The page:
Tags: mcauliffe | green | cars | china | bill | clinton | gop

McAuliffe: Green Cars Are a Bipartisan Issue

By Jim Meyers   |   Tuesday, 21 Sep 2010 03:24 PM

Political strategist turned green technology entrepreneur Terry McAuliffe tells Newsmax that other countries are “lapping” the United States in the development of electric cars and hybrid vehicles.

McAuliffe, former head of the Democratic National Committee, also says that politicians on both sides of the aisle are not dealing adequately with the most important issue of the day, jobs — and jobs are what an emphasis on green technology can provide.

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McAuliffe spoke with Newsmax.TV at the Clinton Global Initiative in New York. As chairman of GreenTech Automotive, he went to the gathering to announce that he and his team are investing $1 billion in five car models, and the first 100,000 of these cars will be sold for less than $10,000.

“Our goal is to get people to buy them, get comfortable with an electric car, and then we can move you up to our next generation of cars,” said McAuliffe, who was co-chairman of Bill Clinton’s 1996 re-election campaign and chairman of Hillary Clinton’s 2008 presidential run.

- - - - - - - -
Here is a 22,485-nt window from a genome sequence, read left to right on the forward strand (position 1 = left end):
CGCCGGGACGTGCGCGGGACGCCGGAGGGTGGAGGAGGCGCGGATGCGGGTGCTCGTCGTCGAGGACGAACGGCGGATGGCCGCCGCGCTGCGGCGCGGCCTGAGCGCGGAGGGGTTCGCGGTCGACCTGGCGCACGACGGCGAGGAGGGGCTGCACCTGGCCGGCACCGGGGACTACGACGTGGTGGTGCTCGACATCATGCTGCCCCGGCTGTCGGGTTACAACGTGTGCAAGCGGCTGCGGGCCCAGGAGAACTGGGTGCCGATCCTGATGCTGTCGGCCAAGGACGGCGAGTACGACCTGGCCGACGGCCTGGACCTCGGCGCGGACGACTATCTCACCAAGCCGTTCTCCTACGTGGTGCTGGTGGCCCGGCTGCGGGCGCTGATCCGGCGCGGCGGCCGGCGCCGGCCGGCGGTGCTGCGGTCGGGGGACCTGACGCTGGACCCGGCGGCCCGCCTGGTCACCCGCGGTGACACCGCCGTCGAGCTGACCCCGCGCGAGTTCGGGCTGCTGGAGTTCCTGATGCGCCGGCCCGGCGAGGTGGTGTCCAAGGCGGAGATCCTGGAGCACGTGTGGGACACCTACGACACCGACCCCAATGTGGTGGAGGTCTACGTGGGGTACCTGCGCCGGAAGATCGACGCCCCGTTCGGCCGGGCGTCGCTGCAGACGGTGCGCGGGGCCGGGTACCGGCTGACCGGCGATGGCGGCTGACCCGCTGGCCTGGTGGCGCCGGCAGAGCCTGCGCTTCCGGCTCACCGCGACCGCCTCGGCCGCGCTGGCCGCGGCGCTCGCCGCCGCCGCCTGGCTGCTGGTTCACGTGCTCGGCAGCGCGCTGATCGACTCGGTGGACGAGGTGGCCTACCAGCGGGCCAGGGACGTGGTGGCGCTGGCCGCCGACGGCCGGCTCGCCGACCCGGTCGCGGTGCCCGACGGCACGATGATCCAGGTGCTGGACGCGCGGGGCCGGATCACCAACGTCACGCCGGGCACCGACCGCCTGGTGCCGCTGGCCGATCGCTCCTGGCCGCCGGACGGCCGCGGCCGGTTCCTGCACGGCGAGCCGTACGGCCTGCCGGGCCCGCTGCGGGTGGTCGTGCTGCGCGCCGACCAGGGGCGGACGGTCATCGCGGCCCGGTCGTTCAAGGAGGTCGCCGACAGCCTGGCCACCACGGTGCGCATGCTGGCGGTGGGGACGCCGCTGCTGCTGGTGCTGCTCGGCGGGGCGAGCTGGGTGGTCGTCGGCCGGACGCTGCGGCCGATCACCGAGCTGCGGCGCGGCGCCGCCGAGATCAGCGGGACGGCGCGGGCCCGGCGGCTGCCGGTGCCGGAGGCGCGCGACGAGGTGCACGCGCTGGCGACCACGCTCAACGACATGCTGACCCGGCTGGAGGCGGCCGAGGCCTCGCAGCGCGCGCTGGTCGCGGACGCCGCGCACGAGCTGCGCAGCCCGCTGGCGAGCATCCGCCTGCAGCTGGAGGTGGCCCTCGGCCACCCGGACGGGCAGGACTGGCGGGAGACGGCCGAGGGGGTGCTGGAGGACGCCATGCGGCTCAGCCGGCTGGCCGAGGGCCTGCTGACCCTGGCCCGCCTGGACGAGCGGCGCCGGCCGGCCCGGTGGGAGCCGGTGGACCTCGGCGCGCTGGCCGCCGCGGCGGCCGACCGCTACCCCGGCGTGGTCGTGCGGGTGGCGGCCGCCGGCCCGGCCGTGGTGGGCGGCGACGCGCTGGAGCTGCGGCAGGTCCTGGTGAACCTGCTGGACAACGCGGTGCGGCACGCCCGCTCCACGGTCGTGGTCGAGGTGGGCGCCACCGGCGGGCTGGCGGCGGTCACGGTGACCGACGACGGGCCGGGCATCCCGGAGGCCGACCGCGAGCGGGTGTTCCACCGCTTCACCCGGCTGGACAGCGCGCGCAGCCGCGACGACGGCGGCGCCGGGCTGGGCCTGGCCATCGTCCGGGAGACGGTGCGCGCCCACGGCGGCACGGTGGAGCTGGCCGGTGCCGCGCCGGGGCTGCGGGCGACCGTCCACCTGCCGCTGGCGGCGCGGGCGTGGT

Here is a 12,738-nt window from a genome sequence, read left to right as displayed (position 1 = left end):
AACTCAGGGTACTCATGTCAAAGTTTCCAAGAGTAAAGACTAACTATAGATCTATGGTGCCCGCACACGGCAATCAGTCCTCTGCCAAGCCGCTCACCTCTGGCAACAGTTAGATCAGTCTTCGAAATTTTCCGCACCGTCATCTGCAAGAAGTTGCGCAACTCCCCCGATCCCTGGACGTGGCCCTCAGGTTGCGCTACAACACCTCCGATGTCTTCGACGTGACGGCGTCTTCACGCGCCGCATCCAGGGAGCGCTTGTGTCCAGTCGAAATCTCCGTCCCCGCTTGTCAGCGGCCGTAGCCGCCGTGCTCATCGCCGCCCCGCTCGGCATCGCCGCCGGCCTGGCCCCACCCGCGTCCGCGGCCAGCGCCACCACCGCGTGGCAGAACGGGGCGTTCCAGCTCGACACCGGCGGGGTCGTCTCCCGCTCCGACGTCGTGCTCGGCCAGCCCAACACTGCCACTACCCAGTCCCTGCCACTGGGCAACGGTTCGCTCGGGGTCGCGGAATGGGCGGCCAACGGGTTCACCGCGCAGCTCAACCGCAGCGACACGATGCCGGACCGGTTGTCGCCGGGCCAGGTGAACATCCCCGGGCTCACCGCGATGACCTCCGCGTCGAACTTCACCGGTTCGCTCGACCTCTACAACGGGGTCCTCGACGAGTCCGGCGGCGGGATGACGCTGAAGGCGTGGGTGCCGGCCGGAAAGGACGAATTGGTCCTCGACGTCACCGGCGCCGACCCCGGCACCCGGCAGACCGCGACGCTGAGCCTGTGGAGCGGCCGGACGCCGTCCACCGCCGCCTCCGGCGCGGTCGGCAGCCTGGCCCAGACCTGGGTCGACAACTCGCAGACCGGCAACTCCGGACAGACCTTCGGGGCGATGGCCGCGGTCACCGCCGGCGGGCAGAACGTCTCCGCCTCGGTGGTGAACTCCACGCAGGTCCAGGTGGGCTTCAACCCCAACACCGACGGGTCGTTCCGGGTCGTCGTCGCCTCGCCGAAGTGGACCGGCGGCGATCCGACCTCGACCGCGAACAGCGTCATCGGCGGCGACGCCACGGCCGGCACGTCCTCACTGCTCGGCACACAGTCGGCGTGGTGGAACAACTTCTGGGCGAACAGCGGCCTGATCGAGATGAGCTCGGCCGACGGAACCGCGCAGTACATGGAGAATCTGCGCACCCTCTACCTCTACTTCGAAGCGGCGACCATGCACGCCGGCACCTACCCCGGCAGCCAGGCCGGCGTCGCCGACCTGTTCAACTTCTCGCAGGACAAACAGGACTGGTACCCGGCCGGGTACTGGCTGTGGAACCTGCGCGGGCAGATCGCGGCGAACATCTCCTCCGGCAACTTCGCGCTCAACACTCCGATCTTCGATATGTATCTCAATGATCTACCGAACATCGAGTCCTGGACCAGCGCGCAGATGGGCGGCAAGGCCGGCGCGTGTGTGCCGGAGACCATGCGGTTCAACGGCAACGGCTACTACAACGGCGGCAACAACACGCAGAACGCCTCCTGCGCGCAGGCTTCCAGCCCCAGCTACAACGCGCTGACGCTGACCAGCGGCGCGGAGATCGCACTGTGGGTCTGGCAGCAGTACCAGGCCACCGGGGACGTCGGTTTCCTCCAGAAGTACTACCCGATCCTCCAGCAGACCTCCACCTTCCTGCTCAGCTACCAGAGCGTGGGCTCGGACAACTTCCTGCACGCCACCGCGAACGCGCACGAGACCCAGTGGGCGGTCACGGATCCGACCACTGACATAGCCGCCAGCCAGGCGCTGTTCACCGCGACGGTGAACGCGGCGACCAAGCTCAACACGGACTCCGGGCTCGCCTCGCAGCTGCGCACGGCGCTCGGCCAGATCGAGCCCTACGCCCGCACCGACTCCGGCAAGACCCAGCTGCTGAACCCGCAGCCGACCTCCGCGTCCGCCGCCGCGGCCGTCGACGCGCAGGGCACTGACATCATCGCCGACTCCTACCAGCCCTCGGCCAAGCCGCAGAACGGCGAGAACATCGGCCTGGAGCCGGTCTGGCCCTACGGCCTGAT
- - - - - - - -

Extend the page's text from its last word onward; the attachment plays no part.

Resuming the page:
“It’s not green unless it’s affordable — that’s our motto.

mcauliffe,green,cars,china,investment,latin,america,democrats,republicans,bill,clinton“I’m looking at what Saudi Arabia, UAE, China, what South Korea are doing on electric cars and hybrid vehicles. They are lapping us here in this country. We’ve got to get serious. This is about jobs of the future.

“So I went to China, bought one of their car companies, took their manufacturing and brought it to the United States of America.”

McAuliffe showed off an electric car that he says will cost 1 cent a mile to run, get up to 100 miles to a charge, and attain a speed of 45 mph.

Turning to politics, McAuliffe addressed the Democrats’ prospects in the November elections.

“I’m the ultimate optimist. It’s going to be a tough election season. It always is for the president for the first midterm.

“We are in a very tough situation in this country. Our deficits are too way high, and I think too many of our politicians on both sides are in-fighting, talking on the edges. They’re not dealing with what I think are the most important issues — how you create jobs in this country.

“They’re getting caught up in the tax cuts and this and that. You can give me all the tax cuts you want, but [it won’t matter] if I don’t have a product I can sell all over the world. I want to sell this car in China, in Australia, in South Africa.

“We should be a leader of green technologies, not following China and South Korea and these other nations.

“We’ve got to wake up here in America. These countries are moving ahead of us on the future — future technologies, which are future jobs.”

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